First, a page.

August 21, 2012 > West Nile Virus found in Alameda County
West Nile Virus found in Alameda County
Submitted By Erika Castillo
The Alameda County Mosquito Abatement District reported a dead bird that tested positive for West Nile Virus (WNV) on August 17, 2012. This is the County's first indication of active virus transmission this year. The bird was an American Crow, picked up in the City of Livermore (Zip Code 94551), and was tested in house via RAMP test.
Since West Nile Virus is a mosquito-transmitted disease, controlling the mosquito population is paramount. District staff have been checking and treating all known sources in the area, including but not limited to storm drains, catch basins, and neglected swimming pools. "We predict that the Tri-Valley area, being the warmest part of the county, will be the focus of West Nile Virus infections this year. That has proven to be the case in the past" said District Manager John Rusmisel. "We need all residents of the county, especially those in the Tri-Valley area, to check their own front and backyards for any standing water."
Rusmisel said "Don't wait until someone you know gets sick with West Nile Virus before taking steps to protect yourself from mosquitoes. Do it now! Use mosquito repellent containing either DEET, picaridin, IR3535, or oil of lemon eucalyptus and wear long sleeves and long pants when going outside; put screens on your windows and doors; get rid of any standing water in your backyard."
Use the following list to protect yourself from mosquito bites:
Drain all sources of standing water that can support mosquito breeding, and don't overwater your lawn
Avoid spending time outside when mosquitoes are most active, especially at dawn and the first two hours after sunset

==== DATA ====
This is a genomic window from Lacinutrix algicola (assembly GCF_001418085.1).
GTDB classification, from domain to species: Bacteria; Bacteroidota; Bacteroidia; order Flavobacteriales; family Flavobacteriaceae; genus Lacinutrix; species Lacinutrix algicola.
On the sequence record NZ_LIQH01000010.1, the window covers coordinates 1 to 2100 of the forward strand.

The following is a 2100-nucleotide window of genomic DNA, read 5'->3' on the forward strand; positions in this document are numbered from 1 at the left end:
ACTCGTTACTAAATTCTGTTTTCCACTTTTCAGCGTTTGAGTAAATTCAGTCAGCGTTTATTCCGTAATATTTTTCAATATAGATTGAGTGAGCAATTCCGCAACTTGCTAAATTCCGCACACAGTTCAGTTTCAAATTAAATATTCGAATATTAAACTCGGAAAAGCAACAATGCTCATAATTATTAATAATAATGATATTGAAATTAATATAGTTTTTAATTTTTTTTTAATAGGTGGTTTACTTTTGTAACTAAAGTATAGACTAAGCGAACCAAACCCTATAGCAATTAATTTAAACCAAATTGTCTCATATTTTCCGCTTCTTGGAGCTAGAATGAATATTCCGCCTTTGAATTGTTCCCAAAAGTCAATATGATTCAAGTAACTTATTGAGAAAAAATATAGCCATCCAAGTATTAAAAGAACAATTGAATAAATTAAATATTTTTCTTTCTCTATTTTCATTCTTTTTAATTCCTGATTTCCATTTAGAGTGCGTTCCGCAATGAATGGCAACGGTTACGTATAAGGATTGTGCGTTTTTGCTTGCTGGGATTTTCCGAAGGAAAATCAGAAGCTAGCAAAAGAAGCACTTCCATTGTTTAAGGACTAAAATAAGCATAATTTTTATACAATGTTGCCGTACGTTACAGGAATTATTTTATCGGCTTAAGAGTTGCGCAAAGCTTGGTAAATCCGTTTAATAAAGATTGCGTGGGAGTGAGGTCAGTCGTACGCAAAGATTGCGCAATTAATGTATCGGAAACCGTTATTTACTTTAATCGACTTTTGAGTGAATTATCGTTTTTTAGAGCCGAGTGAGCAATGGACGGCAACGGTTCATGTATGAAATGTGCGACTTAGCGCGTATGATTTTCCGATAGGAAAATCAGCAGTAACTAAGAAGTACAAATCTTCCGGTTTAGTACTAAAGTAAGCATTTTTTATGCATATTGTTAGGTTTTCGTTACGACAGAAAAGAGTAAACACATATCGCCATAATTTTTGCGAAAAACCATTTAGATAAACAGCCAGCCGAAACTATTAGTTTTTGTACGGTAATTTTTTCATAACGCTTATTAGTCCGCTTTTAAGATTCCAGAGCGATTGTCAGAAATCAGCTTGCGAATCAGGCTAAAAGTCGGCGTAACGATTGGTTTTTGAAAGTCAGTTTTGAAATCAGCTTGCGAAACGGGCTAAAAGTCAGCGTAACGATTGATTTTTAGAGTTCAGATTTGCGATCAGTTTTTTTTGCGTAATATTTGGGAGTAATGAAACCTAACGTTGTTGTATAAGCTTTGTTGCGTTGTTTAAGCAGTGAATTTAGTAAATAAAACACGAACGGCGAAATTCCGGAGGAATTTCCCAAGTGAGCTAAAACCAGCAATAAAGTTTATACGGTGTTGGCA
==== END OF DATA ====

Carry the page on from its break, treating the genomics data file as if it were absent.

Apply insect repellent containing DEET, IR3535, oil of lemon eucalyptus or Picaridin according to label instructions
When outdoors, wear long pants and long-sleeved shirts (you can now buy clothing with insect repellent built into the fabric)
Repair or replace screens that have tears or holes.
Contact us if you are being bothered by mosquitoes or know of a potential mosquito breeding source.
Most people who become infected with WNV do not experience symptoms or become ill. Only about one out every 150 people infected with WNV may develop a more severe form of the illness. Adults over 50 years old and people with weakened immune systems are at increased risk of serious complications from WNV infection. Anyone who develops symptoms such as a high fever, confusion, muscle weakness, severe headaches or stiff neck should seek medical care immediately.
As part of an on-going surveillance program, the Alameda County Mosquito Abatement District is asking the public to report any wild birds, specifically crows, ravens, jays, magpies and birds of prey that have been dead less than 48 hours (and show no signs of decomposition), to the California Department of Health Services. Their website address for reporting the dead birds is: www.westnile.ca.gov. They can also be reached by phone: 1(877)WNV-BIRD 1(877)968-2473.
Since horses are very susceptible to WNV, and the mortality rate for infected horses is exceptionally high, horse owners are advised to contact their veterinarians immediately about vaccinations.
To date this year in California WNV has been detected in 32 counties for a total of 23 human cases, 4 horses, 718 dead birds, 1,136 mosquito pools (pools are groups of ~50 mosquitoes tested together), 75 sentinel chicken flocks, and 2 squirrels. In 2011, California had 158 human cases of West Nile Virus including 9 fatalities.
The current surveillance program to monitor for WNV in California has been established by CDHS in collaboration with the University of California at Davis, California Department of Food and Agriculture, local mosquito and vector control districts and other state and local agencies.
The public can access information about mosquitoes and West Nile Virus on our website: www.mosquitoes.org. Residents can also pick up mosquito-larvae eating fish at our District office from 7:30-4:30pm for their fish ponds, horse troughs, etc. We are located in Hayward at 23187 Connecticut St. Our phone number is (510)783-7744.
For information concerning human West Nile Virus symptoms, prevention or testing please contact the Alameda County Public Health Department at (510) 267-8001.
For information regarding horses and WNV, contact the California Department of Food and Agriculture:
Equine West Nile information line at 1(800) 268-7378